The Paris Stock Exchange closed down 1.87% sharply on Thursday, barely accepting the US central bank’s determination to raise its main key rate sharply and longer than expected.
The star index CAC 40 fell 112.83 points to 5,918.50 points, the day after an attempted rebound (+0.87%).
The Paris rating opened sharply lower before rising later in the day. But the awakening of the US markets caused it to sink again. In ten days it went from more than 6,300 points to a level that brings it closer to its lowest point of the year (5,795 points on July 5).
The Federal Reserve on Wednesday raised its main rate by 0.75 percentage point, taking it to a range of 3% to 3.25%. They were just above 0% at the beginning of the year.
Overall, the message from IDB Chairman Jerome Powell was that rates would go “higher” and stay there “longer” than market expectations so far, says Benjamin Melman, chief investment officer at Edmond de Rothschild AM.
Some investors were “still considering rate cuts through 2023” as Fed members’ forecasts now point to a rate of around 4.5% by the end of the current year and by 2023, he supports.
In the debt market, France’s interest rate for the 10-year loan rose to a new high since 2014, standing at 2.52% after hitting 2.55% a little earlier.
The banking sector was excited by the context of rate hikes: at the top of the CAC 40, Société Générale rose 1.60% to €23.51, BNP Paribas rose 0.53% to €48.22 and Crédit Agricole n yielded only 0.32% to 9.16 euros. .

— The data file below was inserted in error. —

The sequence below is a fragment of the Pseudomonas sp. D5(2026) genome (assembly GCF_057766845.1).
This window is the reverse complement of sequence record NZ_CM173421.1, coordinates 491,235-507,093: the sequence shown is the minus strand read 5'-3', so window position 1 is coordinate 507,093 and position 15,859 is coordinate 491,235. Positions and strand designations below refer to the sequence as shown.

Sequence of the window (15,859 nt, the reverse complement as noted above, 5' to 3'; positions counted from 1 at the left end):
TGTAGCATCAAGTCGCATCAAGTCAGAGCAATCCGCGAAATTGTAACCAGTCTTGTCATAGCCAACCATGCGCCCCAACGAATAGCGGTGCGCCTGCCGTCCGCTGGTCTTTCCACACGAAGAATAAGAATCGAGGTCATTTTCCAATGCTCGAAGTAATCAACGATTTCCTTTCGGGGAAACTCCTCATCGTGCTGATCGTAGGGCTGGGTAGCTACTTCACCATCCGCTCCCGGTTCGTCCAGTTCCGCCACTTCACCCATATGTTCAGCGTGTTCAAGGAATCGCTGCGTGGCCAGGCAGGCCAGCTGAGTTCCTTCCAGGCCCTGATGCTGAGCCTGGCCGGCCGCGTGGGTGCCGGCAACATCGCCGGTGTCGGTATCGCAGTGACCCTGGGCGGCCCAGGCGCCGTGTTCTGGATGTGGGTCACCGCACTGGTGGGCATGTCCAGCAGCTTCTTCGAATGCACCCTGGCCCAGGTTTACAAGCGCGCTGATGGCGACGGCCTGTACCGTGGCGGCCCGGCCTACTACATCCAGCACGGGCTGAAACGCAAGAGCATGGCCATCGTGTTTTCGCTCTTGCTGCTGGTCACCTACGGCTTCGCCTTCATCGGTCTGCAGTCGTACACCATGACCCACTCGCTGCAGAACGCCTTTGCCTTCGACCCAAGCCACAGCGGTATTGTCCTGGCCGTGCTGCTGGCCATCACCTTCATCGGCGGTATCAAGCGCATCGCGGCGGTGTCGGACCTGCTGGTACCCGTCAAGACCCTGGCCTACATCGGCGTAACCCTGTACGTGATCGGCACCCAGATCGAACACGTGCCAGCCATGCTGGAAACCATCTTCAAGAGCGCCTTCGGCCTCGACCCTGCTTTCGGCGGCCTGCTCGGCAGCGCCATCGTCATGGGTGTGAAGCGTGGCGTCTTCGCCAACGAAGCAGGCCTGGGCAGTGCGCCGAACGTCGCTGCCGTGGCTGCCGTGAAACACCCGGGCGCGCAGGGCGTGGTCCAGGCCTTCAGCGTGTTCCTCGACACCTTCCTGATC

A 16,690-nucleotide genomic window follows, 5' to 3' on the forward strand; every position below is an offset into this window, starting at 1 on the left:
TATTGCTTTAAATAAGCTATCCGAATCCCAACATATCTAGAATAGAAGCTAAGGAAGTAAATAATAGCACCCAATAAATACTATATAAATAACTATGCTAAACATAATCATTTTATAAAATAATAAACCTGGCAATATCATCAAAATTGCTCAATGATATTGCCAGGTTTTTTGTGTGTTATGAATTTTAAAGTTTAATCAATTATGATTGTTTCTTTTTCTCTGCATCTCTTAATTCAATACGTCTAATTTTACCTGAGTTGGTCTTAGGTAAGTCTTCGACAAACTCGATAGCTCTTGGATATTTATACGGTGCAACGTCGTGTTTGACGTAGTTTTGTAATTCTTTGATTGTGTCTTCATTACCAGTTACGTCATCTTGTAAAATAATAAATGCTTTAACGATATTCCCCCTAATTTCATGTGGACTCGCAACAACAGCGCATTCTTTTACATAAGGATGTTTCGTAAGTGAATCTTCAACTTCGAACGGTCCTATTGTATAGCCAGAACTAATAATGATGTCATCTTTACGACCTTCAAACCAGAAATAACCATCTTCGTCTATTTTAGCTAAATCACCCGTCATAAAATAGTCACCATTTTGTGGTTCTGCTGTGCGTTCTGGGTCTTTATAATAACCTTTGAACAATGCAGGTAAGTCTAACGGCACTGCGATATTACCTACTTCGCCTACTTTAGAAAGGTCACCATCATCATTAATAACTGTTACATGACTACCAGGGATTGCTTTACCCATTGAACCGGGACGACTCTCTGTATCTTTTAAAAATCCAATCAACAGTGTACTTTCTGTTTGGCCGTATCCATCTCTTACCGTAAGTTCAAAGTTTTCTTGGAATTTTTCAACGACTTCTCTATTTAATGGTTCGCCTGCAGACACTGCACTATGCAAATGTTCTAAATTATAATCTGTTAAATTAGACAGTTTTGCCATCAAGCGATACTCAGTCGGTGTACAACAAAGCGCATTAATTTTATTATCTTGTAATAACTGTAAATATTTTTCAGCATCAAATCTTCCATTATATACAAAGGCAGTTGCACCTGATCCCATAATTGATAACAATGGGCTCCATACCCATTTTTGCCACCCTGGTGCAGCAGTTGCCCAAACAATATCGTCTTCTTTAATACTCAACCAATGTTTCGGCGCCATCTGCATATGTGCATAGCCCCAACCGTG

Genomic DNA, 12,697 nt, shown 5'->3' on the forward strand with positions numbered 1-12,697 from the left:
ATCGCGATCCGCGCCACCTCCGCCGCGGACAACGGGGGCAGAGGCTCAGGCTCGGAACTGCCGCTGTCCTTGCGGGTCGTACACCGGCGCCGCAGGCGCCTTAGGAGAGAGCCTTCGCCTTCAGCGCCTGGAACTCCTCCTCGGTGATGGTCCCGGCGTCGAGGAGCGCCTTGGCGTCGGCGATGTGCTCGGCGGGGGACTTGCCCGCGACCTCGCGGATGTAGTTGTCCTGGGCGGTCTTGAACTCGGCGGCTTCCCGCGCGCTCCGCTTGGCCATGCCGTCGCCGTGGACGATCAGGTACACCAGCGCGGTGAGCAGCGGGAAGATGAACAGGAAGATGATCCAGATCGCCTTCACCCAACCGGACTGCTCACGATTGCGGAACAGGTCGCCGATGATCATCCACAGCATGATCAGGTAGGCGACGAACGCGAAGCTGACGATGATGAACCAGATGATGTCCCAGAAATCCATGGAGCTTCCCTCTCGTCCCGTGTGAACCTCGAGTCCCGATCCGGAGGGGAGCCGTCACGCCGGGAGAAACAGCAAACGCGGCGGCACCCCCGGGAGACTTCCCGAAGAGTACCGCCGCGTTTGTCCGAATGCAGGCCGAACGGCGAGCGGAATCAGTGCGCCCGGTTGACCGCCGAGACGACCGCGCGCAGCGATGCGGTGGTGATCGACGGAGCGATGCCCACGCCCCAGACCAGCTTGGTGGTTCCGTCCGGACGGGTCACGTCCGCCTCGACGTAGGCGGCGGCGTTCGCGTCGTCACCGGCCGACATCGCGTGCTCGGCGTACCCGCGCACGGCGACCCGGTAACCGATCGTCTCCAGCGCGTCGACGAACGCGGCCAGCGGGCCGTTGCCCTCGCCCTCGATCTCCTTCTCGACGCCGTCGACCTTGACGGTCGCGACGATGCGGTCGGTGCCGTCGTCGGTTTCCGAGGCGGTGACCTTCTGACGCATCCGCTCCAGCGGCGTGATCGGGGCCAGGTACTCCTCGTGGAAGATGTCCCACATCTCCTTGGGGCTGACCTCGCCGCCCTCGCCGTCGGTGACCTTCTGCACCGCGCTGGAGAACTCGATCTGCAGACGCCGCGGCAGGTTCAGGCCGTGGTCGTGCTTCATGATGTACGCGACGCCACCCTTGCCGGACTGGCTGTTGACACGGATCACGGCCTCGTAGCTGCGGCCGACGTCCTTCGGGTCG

All companies in the real estate sector suffered this Thursday, such as the shopping center giant Unibail-Rodamnco Westfield, which fell 5.98% to 45.82 euros, the worst fall in the CAC 40.
Among the rest of the sectors that traditionally suffer from this context, technology (STMicroelectronics -5.96% to 34.66 euros; Teleperformance -5.11% to 262 euros), luxury (Hermès -4.92% to 1,208 euros; LVMH -2.91% to 624.90 euros), or even quite indebted companies, such as Alstom (-5.27% to 17.88 euros).
The radio and television group M6 (+6.37% to 13.35 euros) is once again the subject of a “market test” by its owner RTL Group, a subsidiary of the German Bertelsmann, after the failure of its merger with TF1 (+1.66). % to 6.44 euros) for reasons of competition, AFP learned on Thursday.
In addition, Canal+ (owned by Vivendi +0.14% at 8.39 euros), is not obliged to broadcast TF1 channels again in its satellite offer according to an order from the Paris Commercial Court of which AFP was informed this Thursday.